Today’s users want everything to just work! Who can bring enterprise level inter-interoperability to the average user? It would seem that Apple has made some huge strides, and might be gearing up for another one, with big hopes for new announcements at WWDC.
I think it is an extremely smart idea for a company to focus on getting things that users want to simply work together. Gone are the days of stand alone apps that can’t share data. We have entered a world of open API’s and amazing web services that can join together to allow a user to grab exactly what they want and create their own, custom, and best solution.
Lets start with the basics. With Twitter, you can post short little messages for your friends or anyone to see. It provides a cell phone, web, and instant messaging interface (when it isn’t suffering from technical issues, unfortunately that is a lot recently) Right there, if I want to use the service, its 3 great and easy ways for me to interact with it. If I need another reason to use Twitter, then enter Remember the Milk. With Remember the Milk you can simply manage a to-do list. It is plain and simple and wonderfully “Web 2.0.” There are many ways to integrate the service, but my one of my favorites with through Twitter. With Twitter, and the IM interface, I can just send a direct message to the Twitter account for Remember the Milk (rtm) and then Remember the Milk will recognize my Twitter account and add the message to my to-do list. As if that wasn’t enough, add Jott. With Jott, you can call a toll free number (in the US) and access a voice controlled service. From that service you can access a bunch of contacts and send out SMS messages or emails. Additionally, Jott works to integrate with other services, like Twitter, Remember the Milk, Google Calendar, and more.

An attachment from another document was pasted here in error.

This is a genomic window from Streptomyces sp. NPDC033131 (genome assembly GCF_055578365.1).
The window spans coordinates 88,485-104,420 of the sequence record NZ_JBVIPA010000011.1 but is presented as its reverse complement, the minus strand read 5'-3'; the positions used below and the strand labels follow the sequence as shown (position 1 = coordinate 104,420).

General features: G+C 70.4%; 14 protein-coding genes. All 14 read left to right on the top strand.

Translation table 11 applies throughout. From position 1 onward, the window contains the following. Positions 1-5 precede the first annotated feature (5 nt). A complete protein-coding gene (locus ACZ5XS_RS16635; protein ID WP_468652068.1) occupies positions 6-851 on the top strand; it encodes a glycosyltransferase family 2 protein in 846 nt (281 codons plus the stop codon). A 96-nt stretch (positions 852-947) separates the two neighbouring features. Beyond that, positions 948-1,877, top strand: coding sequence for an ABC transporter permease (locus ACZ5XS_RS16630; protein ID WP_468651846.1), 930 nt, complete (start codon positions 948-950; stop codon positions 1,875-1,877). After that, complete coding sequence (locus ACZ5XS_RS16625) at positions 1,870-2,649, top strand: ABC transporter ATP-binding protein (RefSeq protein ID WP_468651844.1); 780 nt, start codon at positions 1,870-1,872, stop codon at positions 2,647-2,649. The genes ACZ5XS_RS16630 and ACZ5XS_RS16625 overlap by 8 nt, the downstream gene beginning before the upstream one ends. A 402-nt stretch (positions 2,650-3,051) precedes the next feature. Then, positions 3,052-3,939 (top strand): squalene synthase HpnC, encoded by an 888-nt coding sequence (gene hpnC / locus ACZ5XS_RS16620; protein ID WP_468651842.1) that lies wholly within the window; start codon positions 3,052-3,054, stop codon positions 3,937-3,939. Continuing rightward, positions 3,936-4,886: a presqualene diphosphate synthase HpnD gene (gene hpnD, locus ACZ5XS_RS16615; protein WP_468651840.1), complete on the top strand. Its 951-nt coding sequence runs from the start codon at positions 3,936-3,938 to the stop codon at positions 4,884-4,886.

Now, when you put this all together, you can get this awesome scenario: I’m driving home, I think of a tweet, or an event I might forget, or a message I need to send, or just something else I need to remember, but I can’t write it down since I’m driving. I press the voice dial button on my blue-tooth headset and say “Call Jott” Jott answers simple, “Who do you want to Jott” Now I can say Twitter, and then say my tweet and Jott will post it to my Twitter account. Or I can say Google Calendar and say “Meet with John about blogging at 2 on Saturday” and Jott will have Google Calendar add the even to my calendar for Saturday at 2.
This integration of services can put so much at my disposal at any time. Perhaps the described scenario doesn’t meet your needs, the beauty is that each one of these services is simple, and serves a simple task, and meets a simple need, but its ability to work together with other applications makes it truly powerful. Whatever solution you need, hopefully there will come a day when there will be web services that you can access, and integrate easily and seamlessly together to meet your specific need.
Now, I don’t want you to think that these services are the end all, take all, perfect beings. They are not without their flaws, and using them in this fashion may be considered by some as being an early adopter. They are new services, still working out what exactly it is that they will do, who their customer base is, and what their business model will truly be. But the point here is that, if this is what you want to call Web 2.0, then this is what Web 2.0 may be able to offer us some day. An ability to simplify our lives in a new way, an ability to choose from a buffet of services that may meet a specific subset of our needs, and integrate them together to get us something that can’t be solved by any one provider.
I was planning an entry on what is Web 2.0, but I think I may forgo that, excluding some other news article that inspires me to pick it up again, because I think that this post sums it up. At least for me, Web 2.0 is the Internet, for the user. It is a world wide web that can bring so much more to the consumer than anything could before. Services and capabilities that were once only available to huge enterprises who spend thousands upon thousands to develop a custom application. Soon may be the days when developing a “custom” application is simply selecting some great, open, existing solutions, and hooking them together through robust and useful API’s.